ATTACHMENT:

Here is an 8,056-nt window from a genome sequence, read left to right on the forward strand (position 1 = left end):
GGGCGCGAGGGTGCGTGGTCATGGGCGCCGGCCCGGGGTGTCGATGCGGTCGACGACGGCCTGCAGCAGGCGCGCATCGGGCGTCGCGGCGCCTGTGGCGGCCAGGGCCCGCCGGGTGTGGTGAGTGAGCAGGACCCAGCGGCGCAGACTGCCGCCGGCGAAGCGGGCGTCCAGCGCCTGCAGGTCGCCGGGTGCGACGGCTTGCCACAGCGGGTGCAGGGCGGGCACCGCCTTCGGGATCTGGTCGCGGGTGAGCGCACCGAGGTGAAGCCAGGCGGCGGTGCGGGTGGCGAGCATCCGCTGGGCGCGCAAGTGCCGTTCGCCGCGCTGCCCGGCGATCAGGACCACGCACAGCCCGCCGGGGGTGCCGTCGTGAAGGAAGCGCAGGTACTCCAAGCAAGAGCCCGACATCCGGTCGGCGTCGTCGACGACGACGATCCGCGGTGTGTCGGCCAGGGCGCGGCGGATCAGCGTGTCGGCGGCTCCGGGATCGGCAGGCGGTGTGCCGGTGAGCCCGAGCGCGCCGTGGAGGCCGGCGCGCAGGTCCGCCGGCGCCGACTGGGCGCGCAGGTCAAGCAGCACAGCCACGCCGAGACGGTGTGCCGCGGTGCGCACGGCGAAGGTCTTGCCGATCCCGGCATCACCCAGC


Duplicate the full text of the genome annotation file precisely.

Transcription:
Here is an 8,056-nt window from a genome sequence, read left to right on the forward strand (position 1 = left end):
GGGCGCGAGGGTGCGTGGTCATGGGCGCCGGCCCGGGGTGTCGATGCGGTCGACGACGGCCTGCAGCAGGCGCGCATCGGGCGTCGCGGCGCCTGTGGCGGCCAGGGCCCGCCGGGTGTGGTGAGTGAGCAGGACCCAGCGGCGCAGACTGCCGCCGGCGAAGCGGGCGTCCAGCGCCTGCAGGTCGCCGGGTGCGACGGCTTGCCACAGCGGGTGCAGGGCGGGCACCGCCTTCGGGATCTGGTCGCGGGTGAGCGCACCGAGGTGAAGCCAGGCGGCGGTGCGGGTGGCGAGCATCCGCTGGGCGCGCAAGTGCCGTTCGCCGCGCTGCCCGGCGATCAGGACCACGCACAGCCCGCCGGGGGTGCCGTCGTGAAGGAAGCGCAGGTACTCCAAGCAAGAGCCCGACATCCGGTCGGCGTCGTCGACGACGACGATCCGCGGTGTGTCGGCCAGGGCGCGGCGGATCAGCGTGTCGGCGGCTCCGGGATCGGCAGGCGGTGTGCCGGTGAGCCCGAGCGCGCCGTGGAGGCCGGCGCGCAGGTCCGCCGGCGCCGACTGGGCGCGCAGGTCAAGCAGCACAGCCACGCCGAGACGGTGTGCCGCGGTGCGCACGGCGAAGGTCTTGCCGATCCCGGCATCACCCAGC